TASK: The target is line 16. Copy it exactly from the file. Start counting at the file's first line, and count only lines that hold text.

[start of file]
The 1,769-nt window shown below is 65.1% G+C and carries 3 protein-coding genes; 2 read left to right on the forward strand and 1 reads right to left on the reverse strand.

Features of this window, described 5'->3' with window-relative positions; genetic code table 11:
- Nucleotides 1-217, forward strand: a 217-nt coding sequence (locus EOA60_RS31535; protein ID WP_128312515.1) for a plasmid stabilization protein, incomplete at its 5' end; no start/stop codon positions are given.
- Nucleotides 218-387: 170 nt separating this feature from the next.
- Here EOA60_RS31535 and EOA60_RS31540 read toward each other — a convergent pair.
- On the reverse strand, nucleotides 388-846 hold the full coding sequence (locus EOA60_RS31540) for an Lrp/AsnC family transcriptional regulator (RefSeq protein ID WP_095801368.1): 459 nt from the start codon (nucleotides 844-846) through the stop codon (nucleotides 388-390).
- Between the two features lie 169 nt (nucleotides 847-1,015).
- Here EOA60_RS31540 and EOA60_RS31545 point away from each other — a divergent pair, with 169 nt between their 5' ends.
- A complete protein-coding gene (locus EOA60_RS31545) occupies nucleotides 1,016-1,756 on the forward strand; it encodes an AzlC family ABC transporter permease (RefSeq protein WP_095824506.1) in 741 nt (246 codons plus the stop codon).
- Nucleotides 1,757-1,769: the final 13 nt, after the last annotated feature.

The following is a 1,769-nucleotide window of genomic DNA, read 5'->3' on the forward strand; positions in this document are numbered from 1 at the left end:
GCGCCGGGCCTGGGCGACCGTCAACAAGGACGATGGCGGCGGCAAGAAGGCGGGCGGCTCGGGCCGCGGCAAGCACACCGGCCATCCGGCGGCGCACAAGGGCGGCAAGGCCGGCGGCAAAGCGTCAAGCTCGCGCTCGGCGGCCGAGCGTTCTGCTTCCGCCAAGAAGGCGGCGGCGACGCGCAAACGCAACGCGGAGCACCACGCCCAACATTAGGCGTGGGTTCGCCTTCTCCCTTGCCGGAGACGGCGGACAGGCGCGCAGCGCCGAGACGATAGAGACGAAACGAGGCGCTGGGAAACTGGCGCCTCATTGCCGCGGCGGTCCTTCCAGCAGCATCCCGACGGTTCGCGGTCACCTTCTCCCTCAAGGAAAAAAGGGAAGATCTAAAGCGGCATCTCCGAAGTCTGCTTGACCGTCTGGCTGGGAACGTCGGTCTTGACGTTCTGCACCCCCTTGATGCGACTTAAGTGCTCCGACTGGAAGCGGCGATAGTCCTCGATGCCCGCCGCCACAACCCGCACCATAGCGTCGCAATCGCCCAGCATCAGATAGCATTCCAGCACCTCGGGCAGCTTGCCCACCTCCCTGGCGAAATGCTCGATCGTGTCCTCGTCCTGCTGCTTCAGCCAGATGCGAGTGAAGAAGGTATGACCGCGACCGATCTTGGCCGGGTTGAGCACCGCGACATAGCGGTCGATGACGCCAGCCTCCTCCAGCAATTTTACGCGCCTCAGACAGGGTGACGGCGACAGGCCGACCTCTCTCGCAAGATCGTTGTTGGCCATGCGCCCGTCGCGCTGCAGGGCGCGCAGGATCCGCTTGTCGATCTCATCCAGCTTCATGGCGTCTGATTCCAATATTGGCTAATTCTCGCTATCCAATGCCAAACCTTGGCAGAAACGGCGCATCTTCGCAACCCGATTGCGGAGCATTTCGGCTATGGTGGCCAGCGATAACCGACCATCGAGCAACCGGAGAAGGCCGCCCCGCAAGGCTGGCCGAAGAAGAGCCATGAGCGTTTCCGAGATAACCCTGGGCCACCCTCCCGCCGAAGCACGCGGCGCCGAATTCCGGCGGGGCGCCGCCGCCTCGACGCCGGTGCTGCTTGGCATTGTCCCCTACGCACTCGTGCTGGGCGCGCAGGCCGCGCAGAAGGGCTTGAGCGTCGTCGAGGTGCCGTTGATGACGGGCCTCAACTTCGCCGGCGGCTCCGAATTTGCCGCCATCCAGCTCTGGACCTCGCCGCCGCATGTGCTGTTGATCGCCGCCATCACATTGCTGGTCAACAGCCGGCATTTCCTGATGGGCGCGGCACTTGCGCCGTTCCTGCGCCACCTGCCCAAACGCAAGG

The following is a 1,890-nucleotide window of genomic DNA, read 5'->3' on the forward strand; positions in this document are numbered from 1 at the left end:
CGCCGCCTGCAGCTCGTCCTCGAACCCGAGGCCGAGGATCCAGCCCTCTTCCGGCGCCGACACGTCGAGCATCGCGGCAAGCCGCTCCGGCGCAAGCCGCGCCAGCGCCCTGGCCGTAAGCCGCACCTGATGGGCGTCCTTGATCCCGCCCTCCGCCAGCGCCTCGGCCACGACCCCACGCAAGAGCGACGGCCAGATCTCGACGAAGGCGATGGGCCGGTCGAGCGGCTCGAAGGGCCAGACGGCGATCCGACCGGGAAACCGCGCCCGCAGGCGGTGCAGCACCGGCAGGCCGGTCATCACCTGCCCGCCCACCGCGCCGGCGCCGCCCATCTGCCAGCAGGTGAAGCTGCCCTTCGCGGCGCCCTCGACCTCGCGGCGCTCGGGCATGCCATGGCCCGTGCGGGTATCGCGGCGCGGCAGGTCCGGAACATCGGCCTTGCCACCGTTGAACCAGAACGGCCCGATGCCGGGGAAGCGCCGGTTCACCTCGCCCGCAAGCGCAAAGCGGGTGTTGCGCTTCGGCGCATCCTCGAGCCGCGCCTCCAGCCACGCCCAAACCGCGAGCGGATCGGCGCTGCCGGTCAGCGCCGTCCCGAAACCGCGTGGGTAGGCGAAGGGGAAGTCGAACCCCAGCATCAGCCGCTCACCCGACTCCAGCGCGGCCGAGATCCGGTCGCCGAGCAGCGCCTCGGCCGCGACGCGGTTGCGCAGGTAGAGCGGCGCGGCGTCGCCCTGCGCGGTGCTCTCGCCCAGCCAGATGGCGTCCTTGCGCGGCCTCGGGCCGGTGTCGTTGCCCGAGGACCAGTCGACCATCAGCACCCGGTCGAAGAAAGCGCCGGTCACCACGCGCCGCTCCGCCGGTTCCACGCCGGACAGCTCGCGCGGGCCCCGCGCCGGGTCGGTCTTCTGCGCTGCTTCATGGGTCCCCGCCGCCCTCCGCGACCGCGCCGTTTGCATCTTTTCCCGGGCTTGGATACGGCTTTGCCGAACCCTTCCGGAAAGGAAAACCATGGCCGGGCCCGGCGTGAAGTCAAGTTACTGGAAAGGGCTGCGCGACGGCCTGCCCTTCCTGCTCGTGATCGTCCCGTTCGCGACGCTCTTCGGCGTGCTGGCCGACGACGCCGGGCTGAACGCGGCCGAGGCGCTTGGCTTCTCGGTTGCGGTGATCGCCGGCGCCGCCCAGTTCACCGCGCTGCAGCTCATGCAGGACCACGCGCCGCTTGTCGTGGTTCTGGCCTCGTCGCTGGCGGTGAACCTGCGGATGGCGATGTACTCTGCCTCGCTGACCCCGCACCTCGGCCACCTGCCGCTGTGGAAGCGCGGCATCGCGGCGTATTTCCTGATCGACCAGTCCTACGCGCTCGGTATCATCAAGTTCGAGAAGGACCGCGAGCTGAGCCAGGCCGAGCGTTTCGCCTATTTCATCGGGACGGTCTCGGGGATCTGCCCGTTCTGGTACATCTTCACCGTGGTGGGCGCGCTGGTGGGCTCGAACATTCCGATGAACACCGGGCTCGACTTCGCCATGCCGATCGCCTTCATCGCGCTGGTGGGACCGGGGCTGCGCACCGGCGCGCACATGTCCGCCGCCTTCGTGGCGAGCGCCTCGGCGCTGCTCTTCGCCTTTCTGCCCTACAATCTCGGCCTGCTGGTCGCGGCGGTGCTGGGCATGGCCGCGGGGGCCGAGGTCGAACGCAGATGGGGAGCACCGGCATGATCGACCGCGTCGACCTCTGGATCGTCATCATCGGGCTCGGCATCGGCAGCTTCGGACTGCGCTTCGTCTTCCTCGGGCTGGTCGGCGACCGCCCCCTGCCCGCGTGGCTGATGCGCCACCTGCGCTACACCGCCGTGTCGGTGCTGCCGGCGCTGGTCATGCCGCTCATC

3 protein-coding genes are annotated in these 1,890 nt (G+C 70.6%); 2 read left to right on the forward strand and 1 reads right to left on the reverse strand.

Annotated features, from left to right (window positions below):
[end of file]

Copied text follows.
Annotated features, from left to right (window positions below):